Why fire-report data matters
Accurate and complete fire-response data will influence local and national fire service support
In 2012 I chaired a task force for the Ohio State Fire Marshal's Office on the effectiveness of smoke alarms. The obvious statistic was the dramatic reduction in the annual number of fire deaths in the United States from 1975 to the present.
But one of the major recommendations the task force made was to improve, in Ohio and nationally, the quality of the data reported by individual fire departments through the National Incident Fire Reporting System.
In Ohio, better than 95 percent of all fire departments report their fire runs through the State Fire Marshal's Office to the USFA's NIFRS program. While this percentage is well above the national average, the problem is not only whether a department reports, but if the data accurately reflects the type of runs being made.
Why is better data important to an individual department and collectively to the national fire service?
The answer is simple. Today's administrators and public officials look to data as an absolute statistic that captures all of the daily activities conducted by local government — including fire, EMS, police, zoning, recreation and public works.
The first premise most administrators believe is simple: "If an activity isn't captured on a report that can be statistically evaluated, then it didn't happen."
Whether that is fair or not, everything you do should have a verifiable report. This can include training, education, maintenance, counseling, inspections, public education and hose testing.
The second premise may seem trite, but it is also very true. When it comes to data, it is still "garbage in, garbage out."
So you may ask what this has to do with you or your department. Remember the Ohio task force? We discovered that many fire departments responded to a large number of residential or commercial fire alarms and two things happened.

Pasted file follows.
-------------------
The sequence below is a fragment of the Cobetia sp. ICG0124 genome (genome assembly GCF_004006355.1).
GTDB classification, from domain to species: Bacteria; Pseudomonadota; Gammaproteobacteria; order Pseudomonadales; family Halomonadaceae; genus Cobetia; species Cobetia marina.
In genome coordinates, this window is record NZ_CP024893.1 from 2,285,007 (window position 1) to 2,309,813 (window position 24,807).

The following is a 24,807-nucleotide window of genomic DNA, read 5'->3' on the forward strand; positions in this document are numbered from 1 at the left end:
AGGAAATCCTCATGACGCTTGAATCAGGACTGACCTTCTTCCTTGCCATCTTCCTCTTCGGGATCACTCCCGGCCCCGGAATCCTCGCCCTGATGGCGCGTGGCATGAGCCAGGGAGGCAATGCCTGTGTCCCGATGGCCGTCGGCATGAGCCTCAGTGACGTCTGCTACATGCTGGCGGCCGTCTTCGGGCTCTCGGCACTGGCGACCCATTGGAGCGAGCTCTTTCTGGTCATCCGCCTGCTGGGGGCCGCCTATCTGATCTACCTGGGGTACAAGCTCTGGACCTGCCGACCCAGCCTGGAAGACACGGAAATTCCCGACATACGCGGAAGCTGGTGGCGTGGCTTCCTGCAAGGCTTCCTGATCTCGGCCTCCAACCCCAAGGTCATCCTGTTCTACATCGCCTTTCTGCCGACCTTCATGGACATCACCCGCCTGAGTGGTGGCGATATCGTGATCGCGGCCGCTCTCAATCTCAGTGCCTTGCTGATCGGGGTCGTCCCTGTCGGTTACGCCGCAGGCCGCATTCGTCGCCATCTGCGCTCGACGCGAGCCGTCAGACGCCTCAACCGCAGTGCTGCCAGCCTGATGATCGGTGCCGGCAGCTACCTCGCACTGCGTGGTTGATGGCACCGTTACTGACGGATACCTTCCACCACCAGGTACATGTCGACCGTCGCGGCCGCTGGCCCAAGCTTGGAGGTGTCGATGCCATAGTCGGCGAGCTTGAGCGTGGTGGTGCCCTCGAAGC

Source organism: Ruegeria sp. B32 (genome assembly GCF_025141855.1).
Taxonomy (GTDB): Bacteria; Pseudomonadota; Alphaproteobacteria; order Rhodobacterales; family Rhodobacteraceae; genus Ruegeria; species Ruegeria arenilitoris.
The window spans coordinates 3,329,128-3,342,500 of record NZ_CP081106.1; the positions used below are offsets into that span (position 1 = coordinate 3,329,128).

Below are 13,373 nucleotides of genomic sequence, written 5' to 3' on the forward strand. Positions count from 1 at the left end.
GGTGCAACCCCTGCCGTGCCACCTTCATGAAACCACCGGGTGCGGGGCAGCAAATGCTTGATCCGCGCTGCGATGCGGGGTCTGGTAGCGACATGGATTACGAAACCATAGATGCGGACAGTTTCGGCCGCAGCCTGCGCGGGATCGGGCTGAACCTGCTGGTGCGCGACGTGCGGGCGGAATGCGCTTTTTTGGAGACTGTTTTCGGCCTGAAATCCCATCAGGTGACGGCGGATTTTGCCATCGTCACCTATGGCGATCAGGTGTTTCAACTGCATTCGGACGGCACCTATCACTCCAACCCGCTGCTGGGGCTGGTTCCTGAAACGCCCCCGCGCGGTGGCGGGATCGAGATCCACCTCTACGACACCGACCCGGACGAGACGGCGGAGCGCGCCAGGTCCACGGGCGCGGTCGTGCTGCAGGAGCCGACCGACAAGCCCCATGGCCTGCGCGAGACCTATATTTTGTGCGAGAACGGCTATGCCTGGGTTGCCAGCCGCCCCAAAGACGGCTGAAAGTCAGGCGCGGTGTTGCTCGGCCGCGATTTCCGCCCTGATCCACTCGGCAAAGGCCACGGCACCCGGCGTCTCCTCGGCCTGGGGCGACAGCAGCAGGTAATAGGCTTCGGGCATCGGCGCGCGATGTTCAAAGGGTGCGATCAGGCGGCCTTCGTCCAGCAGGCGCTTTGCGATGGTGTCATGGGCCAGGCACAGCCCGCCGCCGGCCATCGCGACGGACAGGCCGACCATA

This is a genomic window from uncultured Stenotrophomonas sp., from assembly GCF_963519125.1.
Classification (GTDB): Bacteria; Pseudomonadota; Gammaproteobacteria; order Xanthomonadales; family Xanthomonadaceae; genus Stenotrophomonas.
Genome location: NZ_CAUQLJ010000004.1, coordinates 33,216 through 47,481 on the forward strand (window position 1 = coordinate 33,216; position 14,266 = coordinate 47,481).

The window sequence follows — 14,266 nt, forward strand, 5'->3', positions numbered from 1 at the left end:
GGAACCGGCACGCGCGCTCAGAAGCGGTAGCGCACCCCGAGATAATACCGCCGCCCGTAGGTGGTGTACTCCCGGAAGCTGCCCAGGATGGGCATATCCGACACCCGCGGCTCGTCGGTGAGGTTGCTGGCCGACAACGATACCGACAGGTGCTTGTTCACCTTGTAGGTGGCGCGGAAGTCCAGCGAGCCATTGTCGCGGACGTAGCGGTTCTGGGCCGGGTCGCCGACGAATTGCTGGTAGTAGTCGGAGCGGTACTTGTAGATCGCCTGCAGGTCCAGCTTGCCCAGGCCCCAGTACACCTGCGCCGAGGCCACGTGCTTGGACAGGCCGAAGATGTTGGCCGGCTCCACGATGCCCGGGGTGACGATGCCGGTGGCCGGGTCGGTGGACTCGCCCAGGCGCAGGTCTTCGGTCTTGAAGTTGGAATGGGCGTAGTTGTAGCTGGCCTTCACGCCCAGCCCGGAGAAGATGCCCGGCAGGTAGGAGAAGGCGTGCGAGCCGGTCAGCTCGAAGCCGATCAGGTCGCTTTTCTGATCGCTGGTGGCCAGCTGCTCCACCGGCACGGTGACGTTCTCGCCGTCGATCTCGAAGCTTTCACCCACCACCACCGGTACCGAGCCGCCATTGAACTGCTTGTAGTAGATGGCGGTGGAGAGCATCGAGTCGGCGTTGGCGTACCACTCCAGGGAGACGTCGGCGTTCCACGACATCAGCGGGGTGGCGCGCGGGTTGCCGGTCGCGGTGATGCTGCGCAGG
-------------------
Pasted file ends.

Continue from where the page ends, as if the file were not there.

First, they would either take a disregard from the alarm company. Second, they found that a detector was set off by such things as grease or food left on the stove that gave off excessive smoke, but didn't make it to the ignition stage.
Most of these were reported as either a "system malfunction" or a "malfunctioning smoke alarm." In fact, the smoke alarm did exactly what it was supposed to do: notify the occupants that something was wrong such as the food left on the stove.
Why, we wondered, wasn't this reported as a success story when the fire extinguished prior to arrival? Or in the case where there was fire or smoke damage beyond the pan, why it wasn't reported as an actual fire?
The truth appears to be that most of us don't like spending time completing reports — it's not the exciting part of what we do. To help with this, there is a built-in shortcut to NFIRS if the incident is a system or alarm malfunction.
This option cuts a considerable amount of time off the reporting process; a fire out on arrival involves more time to complete the additional reporting fields.
Take this one step further and consider the reports' statistical importance to the research groups. The Ohio Task Force couldn't be sure that the effectiveness of smoke alarms were as bad as our statistics indicated. Hence, one of our recommendations was to improve the reporting captured in NFIRS.
Two action items
Earlier this year NFPA and the National Association of State Fire Marshals started a program to improve fire service data reporting within NFIRS. Specifically, this program will attempt to determine reporting gaps and why they are occurring. They launched a free on-line training program, "Understanding Your Role in Fire Incident Data."
He is what I'd encourage all of us to do.
First, see that those who input fire-reporting data for your department understand why it's important to enter the data accurately. Teach them that it helps with a risk assessment of what is critical in your response area. And, collectively it will give a clearer picture of national fire service issues and the problems we face on a daily basis.
That data also drives funding. It can play a role in whether your department might be eligible for a FEMA grant and to what level these grants should be funded by Congress.
Next, make sure the reporting data gets periodic accuracy checks before it's submitted. For EMS Quality Assurance, the accepted rule of thumb is to check the accuracy of every 10th emergency call. That rule should also determine if there are gaps in your fire reporting system.
Especially on the local level, remember that accurate data will prove the worth of your department to those who live in your community, which subsequently translates into much needed support from your elected officials.